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Scientific writing mgach&rc


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Guest lecture delivered at MGACH&RC on the occasion of PG Induction on 23- 04-2014

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Scientific writing mgach&rc

  1. 1. Scientific writing Dr. K. Shiva Rama Prasad, at Guest lecture delivered at MGACH&RC on the occasion of PG Induction on 23- 04-2014
  2. 2. Introduction • What is science? – A particular branch of scientific knowledge – Ability to produce solutions in some problem domain – Research into questions posed by scientific theories and hypotheses • Scientific Writing is – – A writing based upon knowledge of a particular branch to produce solutions on the basis of theories and postulations Dr. K. Shiva Rama Prasad, at Scientific writing
  3. 3. Dr. K. Shiva Rama Prasad, at Which one is scientific? • A) What is the sum of four nines? – 36 • B) How to get 100 out of four nines? – 9/9 + 99 = 100 Scientific writing
  4. 4. Dr. K. Shiva Rama Prasad, at What is a scientific paper • A scientific paper is a written / published report describing original research results. 1.It must be the first publication of original research results, 2.In a form whereby peers of the author can repeat the experiments and test the conclusions, and 3.In a journal or other source document readily available within the scientific community Scientific writing
  5. 5. Dr. K. Shiva Rama Prasad, at Definition of Scientific paper • An accepted original scientific publication containing scientific information to enable peers: 1. To assess observations 2. To repeat experiments 3. To evaluate intellectual processes 4. Must have an impact 5. Available to scientific community without restriction 6. Available for regular screening by one or more of the major recognized secondary services (Biological abstracts, Index Medicus, Pub Med etc…) Scientific writing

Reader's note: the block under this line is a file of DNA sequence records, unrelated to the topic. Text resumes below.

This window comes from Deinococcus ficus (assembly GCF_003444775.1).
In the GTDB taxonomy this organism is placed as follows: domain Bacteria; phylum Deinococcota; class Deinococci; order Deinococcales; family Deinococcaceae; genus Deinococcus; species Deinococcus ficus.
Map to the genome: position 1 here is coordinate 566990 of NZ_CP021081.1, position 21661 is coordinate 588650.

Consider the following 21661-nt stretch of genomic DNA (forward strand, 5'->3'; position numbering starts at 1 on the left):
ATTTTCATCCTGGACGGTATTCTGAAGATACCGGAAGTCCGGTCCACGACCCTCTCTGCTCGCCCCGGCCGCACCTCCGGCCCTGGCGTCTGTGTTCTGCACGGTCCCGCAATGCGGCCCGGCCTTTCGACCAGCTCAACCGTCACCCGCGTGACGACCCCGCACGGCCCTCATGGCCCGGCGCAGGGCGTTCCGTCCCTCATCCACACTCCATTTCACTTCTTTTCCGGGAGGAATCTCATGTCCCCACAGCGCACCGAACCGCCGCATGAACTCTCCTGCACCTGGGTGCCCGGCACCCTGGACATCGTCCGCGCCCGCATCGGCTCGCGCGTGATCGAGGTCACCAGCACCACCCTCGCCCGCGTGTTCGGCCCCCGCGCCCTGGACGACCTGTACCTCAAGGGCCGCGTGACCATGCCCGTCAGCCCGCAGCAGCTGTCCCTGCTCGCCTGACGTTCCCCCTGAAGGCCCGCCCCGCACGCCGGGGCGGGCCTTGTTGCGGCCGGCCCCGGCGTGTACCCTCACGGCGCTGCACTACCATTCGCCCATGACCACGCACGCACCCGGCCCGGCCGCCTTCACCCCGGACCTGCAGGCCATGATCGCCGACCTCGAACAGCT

6. 6. Dr. K. Shiva Rama Prasad, at Scientific writing in Ayurveda Before Starting . . . check • Recorded readings (results) • Make tables • Draw graphs • Keep file to record summaries of results and any observation however insignificant • Date the files • Revise your readings, you may need to repeat an experiment while you still have the materials. • Write ideas when ever they come to you
  7. 7. Dr. K. Shiva Rama Prasad, at Science to start with sense • Common ownership for common task • Evaluation using universal, unbiased criteria • Should act selflessly • Ideas tested and subjected to rigorous, structured scrutiny by peers / supervisors Scientific writing
  8. 8. Dr. K. Shiva Rama Prasad, at Plan effectively • have a clear research question • seek statistical advice • use the right study design • act ethically • keep an open mind and minimise bias • agree who will be principal investigator • agree who will be authors and contributors • agree to publish even negative results Scientific writing
  9. 9. Dr. K. Shiva Rama Prasad, at Behave ethically Research ethics – declaration of Helsinki, ICH Publication ethics avoid misconduct protect patients’ identities report clearly: informed consent any deviation from usual practice full burden imposed on participants total risks posed to participants or others benefits to participants, patients, society It’s not always enough to state that the study was approved by an ethics committee or IRB Scientific writing
  10. 10. Dr. K. Shiva Rama Prasad, at Clear writing • Keep it simple: use short, familiar words • Avoid jargon and acronyms • Be specific • Be concrete, not abstract • Say what you mean and mean what you say • Fulfill the criteria of scientific writing Scientific writing